Is it possible to reduce CO2 emissions without hurting jobs or a company’s financial performance?
There have been concerns that carbon pricing policies to reduce emissions would weaken industry competitiveness
But, according to two OECD studies, it is possible to reduce CO2 emissions by 10% without hurting jobs or companies’ financial performance.
This study estimates the effect of energy prices and carbon taxation on firms’ environmental and economic performance. The analysis uses data on 8 000 firms that are representative of the French manufacturing sector and observed during 2001-2016. The paper shows that (i) even though a 10% increase in energy prices causes a decline in energy use by 6% at the firm level, this increment has no effect on net employment at the industry level, but it motivates a reallocation of production and workers from energy intensive to energy-efficient firms. Our conclusion calls for complementary labour market policies that minimise costs on affected workers and ease between-firms adjustments in employment.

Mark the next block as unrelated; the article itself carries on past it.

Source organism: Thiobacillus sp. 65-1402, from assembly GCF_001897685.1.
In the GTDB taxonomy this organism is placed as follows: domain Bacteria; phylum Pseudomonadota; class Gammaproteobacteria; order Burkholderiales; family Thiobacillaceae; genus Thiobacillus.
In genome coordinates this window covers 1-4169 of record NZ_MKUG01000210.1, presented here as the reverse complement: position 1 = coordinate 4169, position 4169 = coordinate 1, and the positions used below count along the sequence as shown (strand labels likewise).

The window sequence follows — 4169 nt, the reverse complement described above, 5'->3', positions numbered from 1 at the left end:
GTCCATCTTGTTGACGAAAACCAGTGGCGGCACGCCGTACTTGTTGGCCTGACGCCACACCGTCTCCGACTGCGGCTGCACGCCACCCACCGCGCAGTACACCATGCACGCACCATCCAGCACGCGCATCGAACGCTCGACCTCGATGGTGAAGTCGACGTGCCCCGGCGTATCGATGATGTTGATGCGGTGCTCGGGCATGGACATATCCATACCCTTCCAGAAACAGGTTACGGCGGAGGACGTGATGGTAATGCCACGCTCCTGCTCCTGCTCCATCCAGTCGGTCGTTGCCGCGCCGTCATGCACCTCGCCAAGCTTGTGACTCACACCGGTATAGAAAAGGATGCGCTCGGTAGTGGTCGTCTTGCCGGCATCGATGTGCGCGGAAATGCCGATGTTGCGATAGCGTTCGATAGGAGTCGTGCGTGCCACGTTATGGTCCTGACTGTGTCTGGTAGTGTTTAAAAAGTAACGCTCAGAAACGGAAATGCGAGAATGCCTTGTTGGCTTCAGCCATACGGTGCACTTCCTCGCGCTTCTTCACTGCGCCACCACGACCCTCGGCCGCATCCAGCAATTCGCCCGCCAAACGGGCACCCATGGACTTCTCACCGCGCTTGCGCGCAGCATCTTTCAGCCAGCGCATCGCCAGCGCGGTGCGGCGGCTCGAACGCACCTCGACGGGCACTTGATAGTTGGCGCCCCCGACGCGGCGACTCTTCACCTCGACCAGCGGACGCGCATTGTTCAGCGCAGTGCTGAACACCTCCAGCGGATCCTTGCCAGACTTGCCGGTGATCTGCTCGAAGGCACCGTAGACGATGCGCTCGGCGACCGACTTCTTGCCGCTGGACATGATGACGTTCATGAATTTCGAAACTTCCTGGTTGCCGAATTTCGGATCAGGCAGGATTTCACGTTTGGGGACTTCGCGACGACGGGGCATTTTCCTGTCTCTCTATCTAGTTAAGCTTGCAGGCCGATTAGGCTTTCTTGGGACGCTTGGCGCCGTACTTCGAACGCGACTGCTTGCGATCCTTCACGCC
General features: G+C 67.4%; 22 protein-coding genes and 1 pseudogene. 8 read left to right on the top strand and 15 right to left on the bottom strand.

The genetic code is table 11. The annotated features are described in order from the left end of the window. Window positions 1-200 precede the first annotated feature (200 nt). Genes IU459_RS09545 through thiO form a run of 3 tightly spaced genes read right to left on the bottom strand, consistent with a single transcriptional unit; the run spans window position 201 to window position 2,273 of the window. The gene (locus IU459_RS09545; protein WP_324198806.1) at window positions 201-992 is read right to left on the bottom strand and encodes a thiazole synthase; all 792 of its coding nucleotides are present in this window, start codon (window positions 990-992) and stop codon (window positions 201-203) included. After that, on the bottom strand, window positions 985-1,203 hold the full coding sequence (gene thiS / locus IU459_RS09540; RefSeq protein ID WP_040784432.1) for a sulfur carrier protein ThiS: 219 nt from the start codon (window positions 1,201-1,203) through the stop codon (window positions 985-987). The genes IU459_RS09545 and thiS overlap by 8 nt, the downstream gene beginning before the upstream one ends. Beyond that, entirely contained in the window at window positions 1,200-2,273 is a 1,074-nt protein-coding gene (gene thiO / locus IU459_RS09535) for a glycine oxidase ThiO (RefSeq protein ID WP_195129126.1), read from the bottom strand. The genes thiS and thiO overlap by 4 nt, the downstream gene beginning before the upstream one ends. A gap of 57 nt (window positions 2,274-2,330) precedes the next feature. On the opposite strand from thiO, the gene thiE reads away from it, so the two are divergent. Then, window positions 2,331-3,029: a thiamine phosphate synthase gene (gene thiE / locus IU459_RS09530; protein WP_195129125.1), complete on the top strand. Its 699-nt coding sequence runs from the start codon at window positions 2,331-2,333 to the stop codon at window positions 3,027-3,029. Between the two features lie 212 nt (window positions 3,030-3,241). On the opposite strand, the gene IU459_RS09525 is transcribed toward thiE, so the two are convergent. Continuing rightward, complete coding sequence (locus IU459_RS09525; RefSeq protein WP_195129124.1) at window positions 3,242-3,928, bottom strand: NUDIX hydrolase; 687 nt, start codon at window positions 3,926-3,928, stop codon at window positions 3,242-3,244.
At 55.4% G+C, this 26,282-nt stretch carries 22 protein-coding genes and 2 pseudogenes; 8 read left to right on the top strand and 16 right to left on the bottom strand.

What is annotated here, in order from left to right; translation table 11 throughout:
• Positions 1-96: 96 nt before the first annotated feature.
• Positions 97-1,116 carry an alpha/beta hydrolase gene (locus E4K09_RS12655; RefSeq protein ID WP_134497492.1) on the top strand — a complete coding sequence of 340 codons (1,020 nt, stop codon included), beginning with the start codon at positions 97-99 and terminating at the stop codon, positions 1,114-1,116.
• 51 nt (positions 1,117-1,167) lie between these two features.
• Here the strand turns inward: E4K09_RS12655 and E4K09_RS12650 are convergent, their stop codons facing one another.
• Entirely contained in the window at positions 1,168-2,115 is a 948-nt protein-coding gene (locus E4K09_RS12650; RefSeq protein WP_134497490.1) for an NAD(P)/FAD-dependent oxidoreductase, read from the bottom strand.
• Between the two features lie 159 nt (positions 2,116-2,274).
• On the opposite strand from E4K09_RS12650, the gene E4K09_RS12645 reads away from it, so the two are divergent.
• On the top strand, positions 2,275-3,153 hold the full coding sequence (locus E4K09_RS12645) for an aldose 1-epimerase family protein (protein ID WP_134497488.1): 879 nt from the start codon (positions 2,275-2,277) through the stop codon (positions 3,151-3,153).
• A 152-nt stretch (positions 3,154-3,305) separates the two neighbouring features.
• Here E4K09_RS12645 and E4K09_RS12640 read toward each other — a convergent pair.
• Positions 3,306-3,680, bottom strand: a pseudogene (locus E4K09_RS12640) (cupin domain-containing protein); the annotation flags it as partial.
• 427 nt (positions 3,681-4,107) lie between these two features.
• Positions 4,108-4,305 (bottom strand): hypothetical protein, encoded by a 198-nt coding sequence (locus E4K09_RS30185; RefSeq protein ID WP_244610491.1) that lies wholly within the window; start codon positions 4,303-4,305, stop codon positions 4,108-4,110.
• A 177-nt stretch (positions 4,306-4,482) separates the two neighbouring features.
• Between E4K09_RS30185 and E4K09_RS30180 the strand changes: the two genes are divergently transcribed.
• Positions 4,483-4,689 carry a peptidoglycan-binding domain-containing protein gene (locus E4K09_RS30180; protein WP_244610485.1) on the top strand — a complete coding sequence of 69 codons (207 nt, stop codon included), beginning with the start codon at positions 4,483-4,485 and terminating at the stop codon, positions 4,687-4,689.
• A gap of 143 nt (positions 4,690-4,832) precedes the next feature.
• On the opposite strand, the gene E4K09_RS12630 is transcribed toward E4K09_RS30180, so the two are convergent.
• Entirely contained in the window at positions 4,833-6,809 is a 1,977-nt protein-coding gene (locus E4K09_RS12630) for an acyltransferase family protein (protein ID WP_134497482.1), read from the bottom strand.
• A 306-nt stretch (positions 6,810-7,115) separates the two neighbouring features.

Read the blog post: Carbon tax, emissions reduction and employment: Some evidence from France
There have been concerns that the EU ETS’ main policy to reduce emissions would weaken European industry competitiveness. But, according to OECD findings, it is possible to reduce CO2 emissions by 10% without hurting jobs or companies’ financial performance.
This paper investigates the joint impact of the European Union Emissions Trading System (EU ETS), Europe’s main climate change policy, on carbon emissions and economic performance of regulated companies. The impact on emissions is analysed using installation-level carbon emissions from national Polluting Emissions Registries from France, Netherlands, Norway and the United Kingdom complemented with data from the European Pollutant Release and Transfer Register (E-PRTR).
The impact on firm performance is analysed using firm-level data for all countries covered by the EU ETS. A matching methodology exploiting installation-level inclusion criteria combined with difference-in-differences is used to estimate the policy’s causal impact on installations’ emissions and on firms’ revenue, assets, profits and employment.